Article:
In the end we perceive the corruption of the men, who practiced this abomination using the name of Christ as a shield.

Aldo Valli: But, one could point out to you that the preaching of orthodox doctrine never failed in those years …

Alessandro Gnocchi: Formally, one can also try to support this thesis, which in any case is a an historical falsehood.

This, for me, is the most painful point, because I too had fallen into the trap of the equation “good doctrine equals good Church.”

The facts show us that this is not the case.

Among the vices of the Catholic Church is that of formalism linked to an excessively juridical mentality.

The idea that one may simply state the letter (of the law) correctly to save any practice. In this way we have arrived, and not just over one century, to a Church founded on canon law instead of the Gospel.

When we do not have holiness as our first goal, we end up corrupting everything that comes after, and I mean everything.

Good doctrine is proclaimed only as a weapon to wage war on one’s adversaries.

But when the doctrine is used as a weapon, it always ends up being adapted to the war and, therefore, is altered.

We start by considering the doctrine under a new, instrumental aspect, and we end up finding a new doctrine, perhaps more effective, but a new one in our hands.

Not to mention that if you use it to wage war and the war is lost, the doctrine will succumb together with the defeated.

I assure you that this is what has happened in the years we are talking about, involving names that I considered crystalline only because I applied the deceptive equation “good doctrine equals good Church.”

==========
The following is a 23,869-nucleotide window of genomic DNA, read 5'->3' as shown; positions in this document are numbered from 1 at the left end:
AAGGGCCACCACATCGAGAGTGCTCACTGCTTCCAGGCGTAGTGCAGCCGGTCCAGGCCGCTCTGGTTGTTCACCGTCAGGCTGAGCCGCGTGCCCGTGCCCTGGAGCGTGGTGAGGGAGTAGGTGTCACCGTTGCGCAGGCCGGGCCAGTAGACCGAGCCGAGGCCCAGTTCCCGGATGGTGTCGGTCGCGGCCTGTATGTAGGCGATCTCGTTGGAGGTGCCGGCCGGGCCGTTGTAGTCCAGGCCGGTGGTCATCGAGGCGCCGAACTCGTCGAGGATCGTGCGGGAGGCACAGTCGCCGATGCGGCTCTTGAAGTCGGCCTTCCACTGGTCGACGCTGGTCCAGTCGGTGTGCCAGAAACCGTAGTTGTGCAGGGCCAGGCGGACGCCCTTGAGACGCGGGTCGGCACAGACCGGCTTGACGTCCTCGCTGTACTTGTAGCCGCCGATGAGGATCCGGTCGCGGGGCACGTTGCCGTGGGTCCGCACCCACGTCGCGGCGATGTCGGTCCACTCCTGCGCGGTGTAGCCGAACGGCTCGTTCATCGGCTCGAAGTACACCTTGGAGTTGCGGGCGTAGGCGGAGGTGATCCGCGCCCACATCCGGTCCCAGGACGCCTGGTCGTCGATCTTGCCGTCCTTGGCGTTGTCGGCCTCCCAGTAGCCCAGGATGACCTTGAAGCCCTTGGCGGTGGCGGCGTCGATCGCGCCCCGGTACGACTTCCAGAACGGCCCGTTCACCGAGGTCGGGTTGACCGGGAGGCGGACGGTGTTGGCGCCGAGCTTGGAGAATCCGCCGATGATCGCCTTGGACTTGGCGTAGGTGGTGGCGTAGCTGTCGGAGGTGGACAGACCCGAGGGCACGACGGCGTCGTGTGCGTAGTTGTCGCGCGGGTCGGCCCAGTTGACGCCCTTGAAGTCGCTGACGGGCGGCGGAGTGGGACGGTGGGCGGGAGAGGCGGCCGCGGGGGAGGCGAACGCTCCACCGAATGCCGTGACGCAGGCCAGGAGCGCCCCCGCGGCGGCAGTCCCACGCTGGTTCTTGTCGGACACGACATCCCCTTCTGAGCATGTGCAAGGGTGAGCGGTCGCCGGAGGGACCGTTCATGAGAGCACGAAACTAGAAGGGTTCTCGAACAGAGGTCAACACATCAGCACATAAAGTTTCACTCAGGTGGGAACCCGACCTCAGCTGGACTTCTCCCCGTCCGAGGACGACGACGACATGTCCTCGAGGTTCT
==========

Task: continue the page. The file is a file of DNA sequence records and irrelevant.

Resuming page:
This is how we arrived at the famous midnight of October 10, 1962.

If there is no faith, if there is no holiness, these are the results: good doctrine handled by a corrupt person is worth the same as bad doctrine handled by a person of integrity.

Aldo Valli: Why was Padre Pio, who was basically very peripheral to the Vatican powers, seen as a dangerous enemy and, therefore, to be discredited and overthrown?

Alessandro Gnocchi: There are many reasons and they are on different levels.

Starting from the human factor, I think that corruption naturally hates purity: if it can not be used for its own purposes, it eliminates it.

In the case of Padre Pio this happened.

The local clergy, filthy to the marrow, made recourse to the equally corrupt bishop of Manfredonia, who took refuge in the Roman wolf-den where his protectors were intertwined. That is chain that led to the persecution of Padre Pio.

But there is also a supernatural level, on which level there is often a war that is invisible and almost always indecipherable to our eyes.

The stigmata of Padre Pio was a sign for the good Christians, but also the servants of the Enemy understood the stigmata very well.

Indeed, it was precisely the latter who took them seriously and truly understood their scope.

That is why they tried to discredit the first stigmatized priest in history by claiming he was a hysterical liar, or by supporting the emotional popular devotion that thrived around him.